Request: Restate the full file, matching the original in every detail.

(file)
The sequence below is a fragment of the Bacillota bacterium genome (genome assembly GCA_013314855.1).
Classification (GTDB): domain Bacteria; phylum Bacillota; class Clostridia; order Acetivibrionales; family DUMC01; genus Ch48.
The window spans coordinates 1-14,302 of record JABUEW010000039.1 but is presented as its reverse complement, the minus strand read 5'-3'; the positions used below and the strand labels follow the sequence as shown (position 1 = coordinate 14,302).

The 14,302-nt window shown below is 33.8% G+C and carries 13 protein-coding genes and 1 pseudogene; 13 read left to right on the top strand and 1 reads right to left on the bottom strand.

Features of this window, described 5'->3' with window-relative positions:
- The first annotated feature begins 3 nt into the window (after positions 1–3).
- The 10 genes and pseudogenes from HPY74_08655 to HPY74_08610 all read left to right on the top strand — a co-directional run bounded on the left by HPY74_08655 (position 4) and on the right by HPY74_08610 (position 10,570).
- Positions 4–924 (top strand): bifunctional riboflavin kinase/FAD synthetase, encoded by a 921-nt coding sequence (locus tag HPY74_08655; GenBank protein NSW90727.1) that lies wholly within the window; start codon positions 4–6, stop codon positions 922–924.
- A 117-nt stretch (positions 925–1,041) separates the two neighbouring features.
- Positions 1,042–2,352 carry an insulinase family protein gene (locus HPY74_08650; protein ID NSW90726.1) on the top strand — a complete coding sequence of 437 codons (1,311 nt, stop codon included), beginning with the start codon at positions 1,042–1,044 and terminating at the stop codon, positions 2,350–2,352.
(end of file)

The sequence below is a fragment of the Bacillota bacterium genome (genome assembly GCA_013314855.1).
Classification (GTDB): domain Bacteria; phylum Bacillota; class Clostridia; order Acetivibrionales; family DUMC01; genus Ch48.
The window spans coordinates 1-14,302 of record JABUEW010000039.1 but is presented as its reverse complement, the minus strand read 5'-3'; the positions used below and the strand labels follow the sequence as shown (position 1 = coordinate 14,302).

The 14,302-nt window shown below is 33.8% G+C and carries 13 protein-coding genes and 1 pseudogene; 13 read left to right on the top strand and 1 reads right to left on the bottom strand.

Features of this window, described 5'->3' with window-relative positions:
- The first annotated feature begins 3 nt into the window (after positions 1–3).
- The 10 genes and pseudogenes from HPY74_08655 to HPY74_08610 all read left to right on the top strand — a co-directional run bounded on the left by HPY74_08655 (position 4) and on the right by HPY74_08610 (position 10,570).
- Positions 4–924 (top strand): bifunctional riboflavin kinase/FAD synthetase, encoded by a 921-nt coding sequence (locus tag HPY74_08655; GenBank protein NSW90727.1) that lies wholly within the window; start codon positions 4–6, stop codon positions 922–924.
- A 117-nt stretch (positions 925–1,041) separates the two neighbouring features.
- Positions 1,042–2,352 carry an insulinase family protein gene (locus HPY74_08650; protein ID NSW90726.1) on the top strand — a complete coding sequence of 437 codons (1,311 nt, stop codon included), beginning with the start codon at positions 1,042–1,044 and terminating at the stop codon, positions 2,350–2,352.